flames erupt from the barrel of a howitzer being fired in a field
Ukrainian 55th “Zaporozhian Sich” Artillery Brigade firing French CAESARs

French-made howitzers will soon be in service with the Armenian Army, adding to a growing list of French military deals with the Caucasus country. On June 18, French Minister of Armed Forces Sébastien Lecornu announced on his X social media page that Paris and Yerevan reached agreement for Armenia to acquire CAESAR 155mm self-propelled howitzers, produced by KNDS. The deal represents a “new important milestone” in relations between the two countries, Lecornu said – and further highlights the decline in Armenia’s relationship with its traditional security guarantor, Russia. 

Yerevan is currently a member of the Russian-led Collective Security Treaty Organization (CSTO) and much of its post-independence military procurement came from the Russian defense industry, making the switch towards France noteworthy. Moscow extended a series of loans in the 2010s to enable Armenia to acquire all sorts of military kit, including multiple rocket launchers, MANPADS, radar jammers, anti-tank missiles, and armored vehicles. Armenia paraded new Iskander short-range ballistic missiles in 2016, and soon thereafter received a handful of Su-30SM combat jets from Russia. 

But with Armenia heading for the alliance’s doors – frustrated over the lack of CSTO response to recent Azeri military offensives – the country’s Armed Forces are turning to new suppliers, especially France and India. In October, France and Armenia signed a contract covering the delivery of three GM200 air-surveillance radars to the Armenian military. The two sides also inked a memorandum of understanding regarding a future sale of Mistral air-defense systems. The following month, France began delivering the first of an eventual 50 Bastion protected patrol vehicles. Lecornu traveled to Armenia in February of this year, bringing with him night vision goggles for the Armenian troops. Now, Armenia will add an unknown number of CAESAR howitzers to its inventory, as well. 

The deepening French-Armenian ties have unsurprisingly drawn staunch criticism from Armenian rival Azerbaijan, whose own relations with Paris have collapsed into outright hostility. Azerbaijan has accused France of destabilizing the south Caucasus, and has sought to repay the favor by becoming a champion of recent protests in France’s New Caledonia. 

Russia has also taken note, despite its apparent inability or unwillingness to continue supplying arms to Armenia. Russian Foreign Ministry spokeswoman Maria Zakharova ripped Armenia’s procurement strategy days after deliveries of the Bastion vehicles began, stating, “[T]his hodgepodge of military equipment produced by different countries has never contributed to improving defense capabilities.” France is “not guided by Armenia’s interests,” Zakharova asserted in comments earlier this year.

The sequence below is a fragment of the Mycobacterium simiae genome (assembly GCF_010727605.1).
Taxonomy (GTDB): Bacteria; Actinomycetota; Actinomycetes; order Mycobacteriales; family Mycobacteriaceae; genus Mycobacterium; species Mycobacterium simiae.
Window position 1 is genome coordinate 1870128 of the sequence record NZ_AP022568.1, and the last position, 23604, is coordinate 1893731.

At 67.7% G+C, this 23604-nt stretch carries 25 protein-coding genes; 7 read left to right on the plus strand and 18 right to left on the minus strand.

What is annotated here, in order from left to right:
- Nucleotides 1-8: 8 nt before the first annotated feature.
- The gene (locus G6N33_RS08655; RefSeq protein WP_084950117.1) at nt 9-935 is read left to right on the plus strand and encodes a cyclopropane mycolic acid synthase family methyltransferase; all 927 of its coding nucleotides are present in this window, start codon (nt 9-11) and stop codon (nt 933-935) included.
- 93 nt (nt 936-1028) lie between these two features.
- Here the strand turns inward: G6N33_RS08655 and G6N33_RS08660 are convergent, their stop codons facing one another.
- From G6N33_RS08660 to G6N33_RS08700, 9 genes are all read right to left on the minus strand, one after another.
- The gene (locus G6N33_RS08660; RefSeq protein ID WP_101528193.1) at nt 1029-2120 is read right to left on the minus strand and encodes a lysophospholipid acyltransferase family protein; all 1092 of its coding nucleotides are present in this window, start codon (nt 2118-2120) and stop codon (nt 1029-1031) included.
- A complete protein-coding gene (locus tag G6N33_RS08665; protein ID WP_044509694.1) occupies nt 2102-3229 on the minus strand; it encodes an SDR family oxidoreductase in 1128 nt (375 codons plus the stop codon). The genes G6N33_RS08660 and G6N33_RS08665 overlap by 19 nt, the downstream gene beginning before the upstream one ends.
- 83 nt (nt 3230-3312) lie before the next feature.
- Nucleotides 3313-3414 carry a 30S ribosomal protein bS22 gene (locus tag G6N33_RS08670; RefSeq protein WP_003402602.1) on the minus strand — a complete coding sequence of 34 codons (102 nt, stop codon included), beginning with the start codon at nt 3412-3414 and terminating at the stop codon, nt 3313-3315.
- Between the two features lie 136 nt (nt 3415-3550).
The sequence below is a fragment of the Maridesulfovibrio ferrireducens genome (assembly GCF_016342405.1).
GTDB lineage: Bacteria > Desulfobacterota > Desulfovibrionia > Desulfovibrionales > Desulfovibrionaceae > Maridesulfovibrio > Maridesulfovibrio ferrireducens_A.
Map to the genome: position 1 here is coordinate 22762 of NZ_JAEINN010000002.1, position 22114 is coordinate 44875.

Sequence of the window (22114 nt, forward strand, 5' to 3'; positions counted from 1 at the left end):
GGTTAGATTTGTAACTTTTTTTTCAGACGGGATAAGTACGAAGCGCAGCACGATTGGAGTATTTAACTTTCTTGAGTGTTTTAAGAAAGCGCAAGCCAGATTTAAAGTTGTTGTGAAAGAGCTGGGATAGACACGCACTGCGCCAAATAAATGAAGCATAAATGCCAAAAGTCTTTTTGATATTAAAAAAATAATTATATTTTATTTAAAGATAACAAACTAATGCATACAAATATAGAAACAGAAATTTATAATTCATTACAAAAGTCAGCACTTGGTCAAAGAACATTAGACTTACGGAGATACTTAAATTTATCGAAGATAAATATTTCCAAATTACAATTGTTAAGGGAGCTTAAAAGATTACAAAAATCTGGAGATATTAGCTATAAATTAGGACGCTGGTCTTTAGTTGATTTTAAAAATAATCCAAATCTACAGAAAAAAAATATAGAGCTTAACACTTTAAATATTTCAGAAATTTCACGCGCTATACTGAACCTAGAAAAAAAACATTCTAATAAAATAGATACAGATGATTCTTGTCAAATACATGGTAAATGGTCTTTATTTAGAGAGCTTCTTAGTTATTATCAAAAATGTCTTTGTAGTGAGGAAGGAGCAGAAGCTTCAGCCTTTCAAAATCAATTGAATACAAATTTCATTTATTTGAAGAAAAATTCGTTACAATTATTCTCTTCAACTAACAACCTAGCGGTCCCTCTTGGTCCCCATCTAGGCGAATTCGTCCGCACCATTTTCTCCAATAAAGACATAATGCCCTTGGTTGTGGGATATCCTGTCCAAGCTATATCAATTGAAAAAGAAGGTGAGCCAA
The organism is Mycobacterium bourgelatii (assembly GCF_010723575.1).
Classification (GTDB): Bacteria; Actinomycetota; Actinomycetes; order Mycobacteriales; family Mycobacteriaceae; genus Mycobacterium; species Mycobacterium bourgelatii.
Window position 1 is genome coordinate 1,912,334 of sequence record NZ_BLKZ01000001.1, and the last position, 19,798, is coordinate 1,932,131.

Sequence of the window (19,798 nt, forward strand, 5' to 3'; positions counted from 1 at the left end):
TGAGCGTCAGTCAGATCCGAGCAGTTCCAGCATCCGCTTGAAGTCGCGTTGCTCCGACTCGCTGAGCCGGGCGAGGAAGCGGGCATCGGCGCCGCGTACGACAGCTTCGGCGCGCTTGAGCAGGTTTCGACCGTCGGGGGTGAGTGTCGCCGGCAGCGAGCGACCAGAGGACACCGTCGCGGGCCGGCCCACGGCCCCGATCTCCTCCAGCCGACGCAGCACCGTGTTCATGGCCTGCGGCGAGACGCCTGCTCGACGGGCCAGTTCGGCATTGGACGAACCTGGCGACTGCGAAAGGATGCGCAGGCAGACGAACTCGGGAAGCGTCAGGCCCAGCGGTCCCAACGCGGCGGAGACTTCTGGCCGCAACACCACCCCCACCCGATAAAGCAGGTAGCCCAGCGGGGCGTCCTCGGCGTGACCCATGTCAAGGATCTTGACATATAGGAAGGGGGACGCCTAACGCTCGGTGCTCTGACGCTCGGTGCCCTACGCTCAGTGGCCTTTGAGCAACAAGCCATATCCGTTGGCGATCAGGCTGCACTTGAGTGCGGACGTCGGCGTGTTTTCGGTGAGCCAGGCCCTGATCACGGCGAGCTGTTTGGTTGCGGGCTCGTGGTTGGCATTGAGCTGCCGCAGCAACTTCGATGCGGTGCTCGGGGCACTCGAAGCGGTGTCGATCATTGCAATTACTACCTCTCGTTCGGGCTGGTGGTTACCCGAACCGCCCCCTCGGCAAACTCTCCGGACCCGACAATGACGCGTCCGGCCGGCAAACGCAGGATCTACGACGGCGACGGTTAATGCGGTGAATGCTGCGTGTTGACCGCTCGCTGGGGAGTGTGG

The CSTO was largely dormant as Azerbaijan captured large sections of Armenian-backed Nagorno-Karabakh in 2020, including key heights overlooking the breakaway region’s capital. While Moscow deployed around 2,000 peacekeepers as part of an agreement to freeze the conflict, these troops stood by when Azerbaijan rekindled the war this past September. After one day of fighting, Azerbaijan completed its re-conquest of the Armenian-backed separatist territory, dealing a major political and strategic blow to Prime Minister Nikol Pashinyan’s government.

We will leave,” Pashinyan said this month in reference to the CSTO, adding, “It turned out that the members of the alliance are not fulfilling their contractual obligations, but are planning a war against us with Azerbaijan.” The country’s exit from the alliance has already been telegraphed for months, with Armenia boycotting meetings and exercises while withholding its share of funding for the alliance. The Russian peacekeepers are returning home, and Armenia has further requested that Russian border guards deployed in Armenia leave, as well. 

Armenia’s security position is tenuous. Armenian military strategists suspect Baku harbors designs on Armenian territory, such as Syunik province, which separates Azerbaijan from its exclave Nakhchivan. And Armenia’s military is ill-prepared for another round of warfare even as it begins to rearm with French and Indian weapons. CSTO membership was supposed to deter invasions against its members, putting Armenia in unknown waters as it withdraws from the alliance. But from Yerevan’s perspective, it is the CSTO that left Armenia, not the other way around, forcing Armenia to chart a different foreign policy path.